, Volume 43, Issue 4, pp 333–348 | Cite as

Aldehyde bisulfite-toluidine blue (ABT) staining as a topo-optical reaction for demonstration of linear order of vicinal OH groups in biological structures

  • Gy. Romhányi
  • Gy. Deák
  • J. Fischer


The aldehyde-bisulfite-toluidine blue reaction followed by poststaining stabilization with potassium ferricyanide (ABT) is described as a topo-optical, oriented staining reaction of the vicinal OH groups of complex carbohydrates in biological structures such as polysaccharides, glycoproteins and glycolipids.

The birefringence as induced by the oriented dye binding as a result of ABT is indicative of linear order of the vicinal OH groups and, in turn, provides information on the ultrastructural pattern of carbohydrate moieties in biological substances, which pattern is often not demonstrable by other ultrastructural methods.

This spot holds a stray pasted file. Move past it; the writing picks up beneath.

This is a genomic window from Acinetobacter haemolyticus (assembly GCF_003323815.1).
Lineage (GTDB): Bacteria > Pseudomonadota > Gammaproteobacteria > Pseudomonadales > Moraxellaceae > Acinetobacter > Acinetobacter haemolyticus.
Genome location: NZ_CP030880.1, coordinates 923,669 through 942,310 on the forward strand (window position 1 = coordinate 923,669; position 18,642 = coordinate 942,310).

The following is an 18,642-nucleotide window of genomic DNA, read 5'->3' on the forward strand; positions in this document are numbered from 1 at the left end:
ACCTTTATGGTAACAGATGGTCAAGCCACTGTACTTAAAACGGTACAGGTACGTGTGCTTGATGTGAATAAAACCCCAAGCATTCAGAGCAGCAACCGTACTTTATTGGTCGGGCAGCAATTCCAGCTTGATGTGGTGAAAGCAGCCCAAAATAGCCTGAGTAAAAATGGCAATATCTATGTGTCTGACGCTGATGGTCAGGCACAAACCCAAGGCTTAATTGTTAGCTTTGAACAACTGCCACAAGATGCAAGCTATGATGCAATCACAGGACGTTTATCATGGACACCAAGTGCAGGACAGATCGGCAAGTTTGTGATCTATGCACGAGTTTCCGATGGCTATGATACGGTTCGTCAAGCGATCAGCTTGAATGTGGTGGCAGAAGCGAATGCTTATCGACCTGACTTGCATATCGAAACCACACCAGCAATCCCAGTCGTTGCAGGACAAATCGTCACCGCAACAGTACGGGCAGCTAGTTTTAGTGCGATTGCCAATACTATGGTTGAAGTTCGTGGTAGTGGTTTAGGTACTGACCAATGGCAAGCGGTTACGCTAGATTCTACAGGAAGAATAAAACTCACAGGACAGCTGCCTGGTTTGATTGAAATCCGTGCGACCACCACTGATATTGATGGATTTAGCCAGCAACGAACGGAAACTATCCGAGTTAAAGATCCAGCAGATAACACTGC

The possibilities of this new approach to the ultrastructural analysis of complex carbohydrates with ABT in a great number of biological substances is demonstrated and its practical value in histopathology discussed.


Public Health Potassium Carbohydrate Aldehyde Polysaccharide 
These keywords were added by machine and not by the authors. This process is experimental and the keywords may be updated as the learning algorithm improves.


Unable to display preview. Download preview PDF.

Unable to display preview. Download preview PDF.


  1. Ainsworth, S. K., Ito, S., Karnovsky, M. J.: Alkaline bismuth reagent for high resolution ultrastructural demonstration of periodate reactive sites. J. Histochem. Cytochem. 20, 995–1005 (1972)Google Scholar
  2. Barka, T., Anderson, P. J.: Histochemistry. Theory, practice and bibliography, p. 68–95, and p. 139. New York-Evanston-London: Hoeber Med. Div. Harper & Row, Publ. Inc. 1963Google Scholar
  3. Bradbury, S., Stoward, P. J.: The specific cytochemical demonstration in the electron microscope of periodate-reactive mucosubstances and polysaccharides containing vicglycol groups. Histochemie 11, 71–80 (1967)Google Scholar
  4. Csuka, O., Sugár, J.: Electron microscopic studies on the specificity of the PA-silver reaction. Acta Morph. Acad. Sci. Hung. 19, 233–240 (1971)Google Scholar